European Union passes landmark AI bill as Congress debates first steps to set guardrails – The National Desk

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The European Union passed its landmark artificial intelligence regulation, setting the tone for creating guardrails for a rapidly advancing technology that has enveloped tech investors and governments around the world seeking to limit the potential downsides.

Under the Artificial Intelligence Act that was passed by overwhelming margins in the European Parliament, AI systems face more scrutiny based on how risky they are deemed to be. In high-risk uses like electrical networks or medical devices, companies would have to comply with stricter requirements and provide clear information to their users.

The law also bans the use of AI altogether in some applications, like social scoring systems governing how people behave and police scanning faces using AI-powered biometric identification systems with narrow exceptions.

AI-generated photos and videos, known as “deepfakes,” are also required to be clearly labeled under the bill, which addresses a widespread concern about the spread of misinformation powered by artificial intelligence. Dealing with deepfakes has been a priority in countries around the world as many of them are set to hold elections this year, the first after AI’s use capability and popularity have exploded since the introduction of OpenAI’s ChatGPT.

There are still several steps to go before the law is implemented in the 27-nation bloc of EU member countries. Exactly how the law will take effect and be implemented is also a bit of an unknown at this point due to AI’s advancing capabilities.

“We have to see how changes in the technology that are almost certainly going to happen in the next year, two years, five years, etc., will interact with this bill, and by extension, any potential laws that we’re considering here in the United States,” said Matt Mittelsteadt, a research fellow at George Mason University’s Mercatus Center.

In the U.S., Congress has held numerous hearings and briefings seeking to get a better understanding of AI and its potential uses, along with perspective on what the potential pitfalls might be. Predictions on the future of AI range from economically transformative to apocalyptic, leaving lawmakers in a challenging position to try to come with up the country’s first set of regulations for the industry to operate under.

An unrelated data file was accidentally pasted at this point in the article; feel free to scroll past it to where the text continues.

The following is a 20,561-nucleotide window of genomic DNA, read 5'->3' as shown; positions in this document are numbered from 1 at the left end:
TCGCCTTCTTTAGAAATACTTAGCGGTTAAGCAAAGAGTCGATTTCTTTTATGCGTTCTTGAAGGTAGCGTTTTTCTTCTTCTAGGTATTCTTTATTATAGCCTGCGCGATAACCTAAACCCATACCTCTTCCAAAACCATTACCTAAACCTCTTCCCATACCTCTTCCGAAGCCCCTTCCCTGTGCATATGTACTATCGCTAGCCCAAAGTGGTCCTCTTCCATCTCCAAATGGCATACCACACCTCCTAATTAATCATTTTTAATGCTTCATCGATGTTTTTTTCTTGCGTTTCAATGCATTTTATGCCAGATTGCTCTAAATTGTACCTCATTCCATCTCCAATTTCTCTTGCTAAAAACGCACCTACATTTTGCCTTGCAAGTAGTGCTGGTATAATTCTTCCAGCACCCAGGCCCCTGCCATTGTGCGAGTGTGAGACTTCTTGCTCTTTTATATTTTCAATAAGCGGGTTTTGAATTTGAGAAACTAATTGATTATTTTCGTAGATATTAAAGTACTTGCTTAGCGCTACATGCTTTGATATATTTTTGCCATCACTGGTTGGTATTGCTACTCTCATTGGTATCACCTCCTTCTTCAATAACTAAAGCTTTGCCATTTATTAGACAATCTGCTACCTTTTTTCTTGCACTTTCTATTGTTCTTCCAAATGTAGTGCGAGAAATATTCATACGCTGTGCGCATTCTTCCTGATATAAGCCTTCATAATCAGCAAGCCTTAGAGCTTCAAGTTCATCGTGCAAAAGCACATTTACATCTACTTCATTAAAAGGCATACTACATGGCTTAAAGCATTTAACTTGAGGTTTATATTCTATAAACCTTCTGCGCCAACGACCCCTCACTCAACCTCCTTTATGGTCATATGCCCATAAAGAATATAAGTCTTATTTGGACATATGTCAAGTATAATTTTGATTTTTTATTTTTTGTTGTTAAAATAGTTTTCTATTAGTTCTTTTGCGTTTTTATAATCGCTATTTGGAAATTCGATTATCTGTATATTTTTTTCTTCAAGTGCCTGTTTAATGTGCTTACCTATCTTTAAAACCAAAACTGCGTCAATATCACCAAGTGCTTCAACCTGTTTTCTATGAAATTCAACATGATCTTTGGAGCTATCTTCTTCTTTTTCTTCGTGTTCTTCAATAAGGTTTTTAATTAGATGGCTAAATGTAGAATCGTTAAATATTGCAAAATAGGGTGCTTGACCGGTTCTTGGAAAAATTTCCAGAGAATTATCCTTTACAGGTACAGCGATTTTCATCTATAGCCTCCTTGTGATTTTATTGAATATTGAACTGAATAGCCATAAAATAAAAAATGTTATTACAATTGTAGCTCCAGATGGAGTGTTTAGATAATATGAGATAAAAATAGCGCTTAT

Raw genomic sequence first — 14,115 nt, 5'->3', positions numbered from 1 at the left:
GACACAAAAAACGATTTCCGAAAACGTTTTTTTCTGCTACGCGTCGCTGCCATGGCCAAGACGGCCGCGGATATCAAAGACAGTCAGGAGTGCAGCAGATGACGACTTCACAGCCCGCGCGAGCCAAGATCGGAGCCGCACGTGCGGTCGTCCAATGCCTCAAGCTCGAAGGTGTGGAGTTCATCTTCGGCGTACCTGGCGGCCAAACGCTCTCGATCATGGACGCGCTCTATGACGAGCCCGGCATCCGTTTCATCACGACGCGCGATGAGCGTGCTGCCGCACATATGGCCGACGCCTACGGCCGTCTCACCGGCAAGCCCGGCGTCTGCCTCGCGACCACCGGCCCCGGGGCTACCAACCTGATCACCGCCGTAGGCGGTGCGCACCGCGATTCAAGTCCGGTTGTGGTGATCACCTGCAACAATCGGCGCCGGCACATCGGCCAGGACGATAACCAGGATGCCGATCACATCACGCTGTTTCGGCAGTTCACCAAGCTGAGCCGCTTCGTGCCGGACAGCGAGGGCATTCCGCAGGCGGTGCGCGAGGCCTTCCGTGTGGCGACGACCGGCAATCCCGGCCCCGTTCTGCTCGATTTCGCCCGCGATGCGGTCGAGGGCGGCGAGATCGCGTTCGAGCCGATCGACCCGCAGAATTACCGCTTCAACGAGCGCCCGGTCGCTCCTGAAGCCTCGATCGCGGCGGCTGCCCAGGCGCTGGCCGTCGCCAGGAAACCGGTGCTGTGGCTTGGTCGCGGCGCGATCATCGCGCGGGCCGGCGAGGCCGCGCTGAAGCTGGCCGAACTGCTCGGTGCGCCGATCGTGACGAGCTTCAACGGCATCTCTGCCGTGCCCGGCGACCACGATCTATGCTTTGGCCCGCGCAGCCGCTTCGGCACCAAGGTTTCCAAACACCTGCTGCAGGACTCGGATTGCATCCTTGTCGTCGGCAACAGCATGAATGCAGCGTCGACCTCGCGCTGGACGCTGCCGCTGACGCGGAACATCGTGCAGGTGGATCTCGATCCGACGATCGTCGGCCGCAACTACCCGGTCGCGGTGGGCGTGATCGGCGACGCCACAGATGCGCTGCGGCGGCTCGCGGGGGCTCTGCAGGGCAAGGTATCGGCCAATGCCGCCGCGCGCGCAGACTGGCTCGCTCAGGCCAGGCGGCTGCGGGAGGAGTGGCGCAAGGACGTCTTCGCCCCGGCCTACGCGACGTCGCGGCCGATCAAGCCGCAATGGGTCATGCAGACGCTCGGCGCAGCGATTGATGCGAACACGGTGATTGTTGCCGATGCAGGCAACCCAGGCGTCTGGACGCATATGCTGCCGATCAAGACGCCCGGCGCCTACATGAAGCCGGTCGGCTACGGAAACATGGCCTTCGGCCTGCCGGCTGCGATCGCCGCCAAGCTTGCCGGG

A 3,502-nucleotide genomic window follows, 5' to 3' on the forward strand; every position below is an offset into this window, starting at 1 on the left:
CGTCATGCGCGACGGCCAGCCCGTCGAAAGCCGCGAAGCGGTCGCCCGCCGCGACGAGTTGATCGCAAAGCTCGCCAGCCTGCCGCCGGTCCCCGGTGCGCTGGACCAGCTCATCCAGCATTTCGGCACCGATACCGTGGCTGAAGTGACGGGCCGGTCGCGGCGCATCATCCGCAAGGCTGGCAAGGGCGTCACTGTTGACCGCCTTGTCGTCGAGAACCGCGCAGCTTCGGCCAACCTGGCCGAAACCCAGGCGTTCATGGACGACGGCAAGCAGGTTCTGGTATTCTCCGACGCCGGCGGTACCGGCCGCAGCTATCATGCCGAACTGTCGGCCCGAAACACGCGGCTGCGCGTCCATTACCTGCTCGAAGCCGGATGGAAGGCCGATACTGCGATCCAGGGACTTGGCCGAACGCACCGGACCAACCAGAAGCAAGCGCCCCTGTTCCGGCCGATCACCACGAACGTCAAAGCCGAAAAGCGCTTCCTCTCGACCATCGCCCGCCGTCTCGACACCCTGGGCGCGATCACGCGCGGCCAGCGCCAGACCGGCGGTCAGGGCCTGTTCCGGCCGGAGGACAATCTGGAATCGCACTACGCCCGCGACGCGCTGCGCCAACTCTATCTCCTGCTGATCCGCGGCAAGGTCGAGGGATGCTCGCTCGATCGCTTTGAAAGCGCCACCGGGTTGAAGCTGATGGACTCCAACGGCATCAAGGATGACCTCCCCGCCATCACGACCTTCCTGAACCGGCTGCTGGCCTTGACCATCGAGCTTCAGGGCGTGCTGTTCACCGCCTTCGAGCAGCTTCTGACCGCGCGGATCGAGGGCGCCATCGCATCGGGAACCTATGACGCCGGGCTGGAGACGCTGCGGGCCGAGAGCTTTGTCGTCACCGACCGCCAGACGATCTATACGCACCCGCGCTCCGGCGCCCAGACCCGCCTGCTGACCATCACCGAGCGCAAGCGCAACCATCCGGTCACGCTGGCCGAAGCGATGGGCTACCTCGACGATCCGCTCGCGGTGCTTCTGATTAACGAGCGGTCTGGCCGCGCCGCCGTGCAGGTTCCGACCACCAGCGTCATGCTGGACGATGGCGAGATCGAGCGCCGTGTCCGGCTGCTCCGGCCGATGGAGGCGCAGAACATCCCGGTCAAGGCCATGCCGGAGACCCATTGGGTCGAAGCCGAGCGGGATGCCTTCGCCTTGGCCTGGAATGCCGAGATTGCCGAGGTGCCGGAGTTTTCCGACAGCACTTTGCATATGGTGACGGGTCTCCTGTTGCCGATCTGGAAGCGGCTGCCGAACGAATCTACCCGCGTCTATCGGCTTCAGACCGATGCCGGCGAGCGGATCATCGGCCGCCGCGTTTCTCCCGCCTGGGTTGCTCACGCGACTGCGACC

Countries around the world have been trying to figure out how to handle AI amid rapid advancements and huge investments being made into the tech. The passage of the EU law will likely add pressure for other governments to act on AI despite its relative novelty as a booming industry.

“EU’s law is certain to put pressure on other countries, especially the U.S., to come up with their own regulations. The question is, what type of regulation? Big players are going to put pressure on the Congress to ‘compensate’ for the EU’s constraint in the name of ‘innovation,’” said Hamid Ekbia, director of the Autonomous Systems Policy Institute at Syracuse University and the leader of the Academic Alliance for AI Policy.

Lawmakers in both parties have expressed interest in and introduced their own legislation trying to take on a number of the potential problems, but there has not yet been anything that has come close to making it to President Joe Biden’s desk for passage.

Biden has taken his own steps to address artificial intelligence without Congress, signing an ambitious executive order last year establishing new standards for AI safety and security through reporting requirements, commitments to abiding by safety standards from private companies and labeling of AI-generated content.

Congress has been receptive to some of the input from the private sector and also been wary about balancing innovation and regulation to avoid giving up the United States’ place as one of the world leaders in AI’s development. Leaders of the industry have also been supportive of regulating AI, though they have also sought to ensure any new laws work in their favor.

“The balance between regulation and innovation is hard to accomplish. But it is wrong to conclude from this that we should maintain the status quo, allowing a few big players to hold their monopoly and self-regulate in the name of innovation,” Ekbia said.

Another factor complicating efforts to legislate artificial intelligence is how quickly it has changed and developed over the last several years, a trend that is unlikely to change moving forward as companies continue to invest huge sums of time and money into development.

Creating regulations is never a quick process in the U.S., where ideas and bills can take years and multiple separate efforts to make it through the legislative process and be signed into law. Even people directly involved in the industry have a hard time predicting where AI’s capabilities could be in five years, making it effectively impossible for lawmakers to predict every possible scenario and drawback of potential regulations.

“The name of the game right now is uncertainty,” Mittelsteadt said. “This is huge and with anything that’s this big, it’s going to be uneven. There’s gonna be highs, there’s gonna be lows.”

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